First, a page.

The collected cells were suspended in binding buffer and then stained with Annexin V-FITC Apoptosis Detection kit and propidium iodide according to the manufacturer's protocol. The cells were incubated at room temperature for 15 min in the dark and then immediately analyzed using a BD FACSCanto II flow cytometer (excitation=488 nm; emission=530 nm) (BD Biosciences, San Jose, CA, USA). A minimum of 10,000 cells per sample were acquired and analyzed using FlowJo software, version 7.6.1 (Tree Star, Inc., Ashland, OR, USA).

Quantification of caspase-3/7 activity and ATP production

Cell numbers were counted using Countstar IC1000 (Ruiyu Biotech Co., Ltd, Shanghai, China). Caspase-3/7 activity and ATP levels were quantified using Caspase-Glo 3/7 assay kits and CellTiter-Glo Luminescent Cell Viability assays according to the manufacturer's protocol in each kit. For the Caspase-3/7 assays, 100 µl of suspended cells were plated in 96-well plates and 100 µl Caspase-Glo 3/7 reagent was added. The mixture was agitated for 2 min and then incubated for 10 min at room temperature. For the ATP assays, 100 µl suspended cells were plated in 96-well plates and 100 µl CellTiter-Glo reagent was then added. The mixtures were agitated for 2 min and then incubated for 5 min at room temperature. The generated luminescent signal was read using the luminescent detection method on a BioTek Synergy2 microplate reader (BioTek Instruments, Inc., Winooski, VT, USA). The luminescent signal readout was normalized according to the respective cell number and was recorded as the caspase-3/7 or ATP luminescence value.

Indirect immunofluorescence staining

A previously described protocol used to prepare cells for staining (16). Cells were sequentially incubated with either anti-PARP-1 and ZO-2 primary antibodies or anti-PAR and ZO-2 primary antibodies at a dilution of 1:500 at room temperature for 1 h and then Alexa Fluor 555-conjugated and Alexa Fluor 488-conjugated secondary antibodies at a dilution of 1:1,000 at room temperature for 30 min. Cell nuclei were counterstained using DAPI. The cells were smeared on coverslips and mounted in 90% glycerol in PBS. They were subsequently imaged using an Olympus FLUOVIEW FV1000 confocal laser-scanning microscope (Olympus Corporation, Tokyo, Japan).

Quantification of ROS production

Reactive oxygen species (ROS) production was determined using a DCFDA-Cellular Reactive Oxygen Species Detection assay kit according to the manufacturer's protocol. Cells (5×105) were treated with 10 µM HQ for 72 h. The collected cells were then washed in PBS and stained with 20 µM DCFDA in 1X buffer for 30 min at 37°C in the dark. The stained cells were then washed, resuspended in 400 µl 1X buffer, and equally seeded in four wells of an opaque 96-well microplate. Staining intensities were immediately determined using a BioTek Synergy2 microplate reader set for an excitation wavelength of 485 nm and an emission wavelength of 535 nm.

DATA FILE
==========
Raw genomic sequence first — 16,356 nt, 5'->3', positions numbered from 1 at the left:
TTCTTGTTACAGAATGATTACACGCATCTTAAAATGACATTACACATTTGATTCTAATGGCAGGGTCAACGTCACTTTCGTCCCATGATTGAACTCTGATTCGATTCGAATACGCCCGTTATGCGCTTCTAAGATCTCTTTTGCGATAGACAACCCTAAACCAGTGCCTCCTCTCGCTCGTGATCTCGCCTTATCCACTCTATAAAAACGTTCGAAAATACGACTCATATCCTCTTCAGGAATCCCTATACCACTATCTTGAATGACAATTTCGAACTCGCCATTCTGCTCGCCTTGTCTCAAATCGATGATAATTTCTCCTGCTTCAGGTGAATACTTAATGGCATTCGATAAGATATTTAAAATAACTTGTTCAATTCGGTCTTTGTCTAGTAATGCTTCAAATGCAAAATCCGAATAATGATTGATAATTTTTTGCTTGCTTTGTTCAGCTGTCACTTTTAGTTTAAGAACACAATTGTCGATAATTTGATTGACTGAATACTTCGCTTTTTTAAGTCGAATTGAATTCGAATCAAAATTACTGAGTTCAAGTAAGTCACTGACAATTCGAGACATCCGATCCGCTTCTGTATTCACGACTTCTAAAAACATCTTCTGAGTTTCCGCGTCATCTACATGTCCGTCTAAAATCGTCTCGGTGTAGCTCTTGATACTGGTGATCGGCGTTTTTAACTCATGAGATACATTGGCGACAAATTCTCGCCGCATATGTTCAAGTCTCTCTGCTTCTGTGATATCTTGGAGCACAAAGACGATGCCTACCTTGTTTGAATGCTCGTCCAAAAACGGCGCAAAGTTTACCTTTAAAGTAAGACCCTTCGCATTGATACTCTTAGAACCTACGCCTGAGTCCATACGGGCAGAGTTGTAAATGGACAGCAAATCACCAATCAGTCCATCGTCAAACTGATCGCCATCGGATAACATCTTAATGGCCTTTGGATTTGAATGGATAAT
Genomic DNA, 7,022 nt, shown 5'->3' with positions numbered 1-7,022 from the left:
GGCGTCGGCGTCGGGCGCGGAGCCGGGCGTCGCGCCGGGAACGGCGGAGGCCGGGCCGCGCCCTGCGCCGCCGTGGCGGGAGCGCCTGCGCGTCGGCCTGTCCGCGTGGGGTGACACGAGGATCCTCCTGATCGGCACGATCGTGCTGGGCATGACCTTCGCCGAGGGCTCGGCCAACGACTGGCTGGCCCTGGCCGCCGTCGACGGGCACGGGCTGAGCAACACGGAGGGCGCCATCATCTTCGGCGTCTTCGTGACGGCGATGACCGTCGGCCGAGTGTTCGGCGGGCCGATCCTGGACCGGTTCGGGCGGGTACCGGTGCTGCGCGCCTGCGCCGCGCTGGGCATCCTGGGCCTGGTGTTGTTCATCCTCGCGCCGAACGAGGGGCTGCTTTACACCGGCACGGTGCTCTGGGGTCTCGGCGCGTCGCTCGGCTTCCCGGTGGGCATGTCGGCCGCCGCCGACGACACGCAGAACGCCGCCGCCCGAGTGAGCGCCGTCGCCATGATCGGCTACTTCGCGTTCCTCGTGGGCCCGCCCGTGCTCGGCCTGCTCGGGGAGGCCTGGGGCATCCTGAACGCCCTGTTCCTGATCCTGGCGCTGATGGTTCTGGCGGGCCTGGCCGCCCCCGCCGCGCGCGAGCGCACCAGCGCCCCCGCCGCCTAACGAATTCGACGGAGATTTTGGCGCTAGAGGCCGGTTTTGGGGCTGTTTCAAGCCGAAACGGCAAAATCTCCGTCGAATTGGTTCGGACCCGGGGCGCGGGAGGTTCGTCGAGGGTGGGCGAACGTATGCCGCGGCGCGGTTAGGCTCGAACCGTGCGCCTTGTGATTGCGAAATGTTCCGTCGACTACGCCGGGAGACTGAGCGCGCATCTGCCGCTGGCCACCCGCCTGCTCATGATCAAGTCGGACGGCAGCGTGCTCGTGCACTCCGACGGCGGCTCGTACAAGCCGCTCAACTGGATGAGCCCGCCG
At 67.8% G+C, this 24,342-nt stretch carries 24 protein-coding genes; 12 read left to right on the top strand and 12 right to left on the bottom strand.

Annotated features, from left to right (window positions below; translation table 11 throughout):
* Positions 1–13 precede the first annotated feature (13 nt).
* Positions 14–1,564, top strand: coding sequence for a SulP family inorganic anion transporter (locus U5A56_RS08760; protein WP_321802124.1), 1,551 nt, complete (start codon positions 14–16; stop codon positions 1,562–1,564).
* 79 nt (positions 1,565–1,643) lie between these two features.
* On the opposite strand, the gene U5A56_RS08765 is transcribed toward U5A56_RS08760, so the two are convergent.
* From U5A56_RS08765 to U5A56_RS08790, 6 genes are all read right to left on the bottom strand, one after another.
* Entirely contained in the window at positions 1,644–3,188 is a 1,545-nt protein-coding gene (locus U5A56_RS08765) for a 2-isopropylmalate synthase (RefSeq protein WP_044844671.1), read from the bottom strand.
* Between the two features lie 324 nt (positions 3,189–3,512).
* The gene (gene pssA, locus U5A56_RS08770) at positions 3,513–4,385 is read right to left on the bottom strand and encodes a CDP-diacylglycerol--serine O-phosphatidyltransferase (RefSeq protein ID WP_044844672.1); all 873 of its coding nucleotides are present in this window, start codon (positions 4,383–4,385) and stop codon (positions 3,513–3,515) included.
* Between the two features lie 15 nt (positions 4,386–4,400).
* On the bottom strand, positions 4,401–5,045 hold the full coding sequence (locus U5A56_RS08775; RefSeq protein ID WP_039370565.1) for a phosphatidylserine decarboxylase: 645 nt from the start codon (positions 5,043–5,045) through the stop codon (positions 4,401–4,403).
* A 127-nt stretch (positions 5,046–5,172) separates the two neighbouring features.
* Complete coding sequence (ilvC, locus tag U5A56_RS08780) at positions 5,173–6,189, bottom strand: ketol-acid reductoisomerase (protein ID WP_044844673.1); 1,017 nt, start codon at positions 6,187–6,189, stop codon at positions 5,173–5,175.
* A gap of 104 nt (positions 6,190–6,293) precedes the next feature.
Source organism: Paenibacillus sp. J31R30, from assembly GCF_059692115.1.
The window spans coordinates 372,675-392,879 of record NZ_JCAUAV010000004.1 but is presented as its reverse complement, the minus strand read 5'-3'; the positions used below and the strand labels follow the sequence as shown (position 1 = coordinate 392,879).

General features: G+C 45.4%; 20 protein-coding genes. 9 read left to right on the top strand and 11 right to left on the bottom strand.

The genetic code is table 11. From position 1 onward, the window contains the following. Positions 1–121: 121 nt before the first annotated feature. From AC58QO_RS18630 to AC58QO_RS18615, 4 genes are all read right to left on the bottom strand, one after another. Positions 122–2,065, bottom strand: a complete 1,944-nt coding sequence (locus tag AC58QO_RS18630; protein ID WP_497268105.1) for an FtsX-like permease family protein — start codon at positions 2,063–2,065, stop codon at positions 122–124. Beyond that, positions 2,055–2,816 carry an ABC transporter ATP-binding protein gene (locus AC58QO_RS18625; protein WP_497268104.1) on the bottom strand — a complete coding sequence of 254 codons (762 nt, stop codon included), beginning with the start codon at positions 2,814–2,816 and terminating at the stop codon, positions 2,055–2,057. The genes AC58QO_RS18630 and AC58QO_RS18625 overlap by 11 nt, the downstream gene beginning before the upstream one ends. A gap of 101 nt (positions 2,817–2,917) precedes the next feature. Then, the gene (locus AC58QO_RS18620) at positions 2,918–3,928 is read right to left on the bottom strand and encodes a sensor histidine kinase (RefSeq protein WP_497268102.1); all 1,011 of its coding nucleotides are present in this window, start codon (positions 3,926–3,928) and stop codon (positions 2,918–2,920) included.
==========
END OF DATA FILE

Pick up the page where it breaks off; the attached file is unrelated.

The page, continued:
Statistical analysis

Data are presented as the mean ± standard deviation of at least three independent experiments. One-way analysis of variance was used for comparisons of means among multiple groups, followed by the Student-Newman-Keuls post hoc test. P<0.05 was considered to indicate a statistically significant difference.

Results

Expression of PARP-1 in PARP-1-silencing TK6 cells

PARP-1 is a pleiotropic molecule that has an important role in various cell death processes. PARP-1-silenced TK6 cells were generated to elucidate the underlying mechanisms involving PARP-1. In these cells, the PARP-1 protein expression was reduced by 75%, indicating that PARP-1 was efficiently silenced (P<0.05; Fig. 1).

Inhibiting PARP-1 attenuates HQ-induced apoptosis

In order to determine the level of apoptosis induced by HQ treatment and the role of PARP-1 in this process, control cells and shPARP-1 cells were treated with PBS or 10 µM HQ, respectively, for 72 h and then subjected to flow cytometry analysis. A higher number of apoptotic cells was observed in the HQ-treated control cells than in the PBS group. The number of apoptotic cells was lower in the PBS-treated shPARP-1 cells compared with the PBS-treated control cells. Additionally, the HQ-treated shPARP-1 cells also had a reduced number of apoptotic cells compared with the HQ-treated control cells, indicating that prolonged exposure to low levels of HQ induced apoptosis and that this effect was attenuated by PARP-1 knockdown (Fig. 2A and B). Changes in the apoptotic rate may lead to altered cell numbers; therefore, cell counting was performed. It was determined that the number of cells in the HQ-treated control cell group was lower when compared with the number of cells in the control + PBS group. The number of cells in the shPARP-1 group was higher compared with the control cells + HQ group (Fig. 2C). These findings suggested that HQ mediated growth inhibition by inducing apoptosis in TK6 cells.

To investigate the underlying mechanism of HQ-induced apoptosis, Bcl-2, caspase-3 and Bax were detected using western blot analysis. Bcl-2 was present at lower levels in HQ-treated control cells compared with the PBS-treated cells and at higher levels in the HQ-treated shPARP-1 cells compared with the HQ-treated control cells. Caspase-3 was present at lower levels in the HQ-treated control cells. However, no significant difference in terms of caspase-3 expression was observed between the HQ-treated shPARP-1 cells and the HQ-treated control cells. Bax expression remained constant in both HQ treatment and PARP-1 knockdown (Fig. 2D). These findings suggested that HQ induced the downregulation of Bcl-2 and caspase-3 in TK6 cells. PARP-1 inhibition antagonized the downregulation of Bcl-2 that was induced by HQ treatment.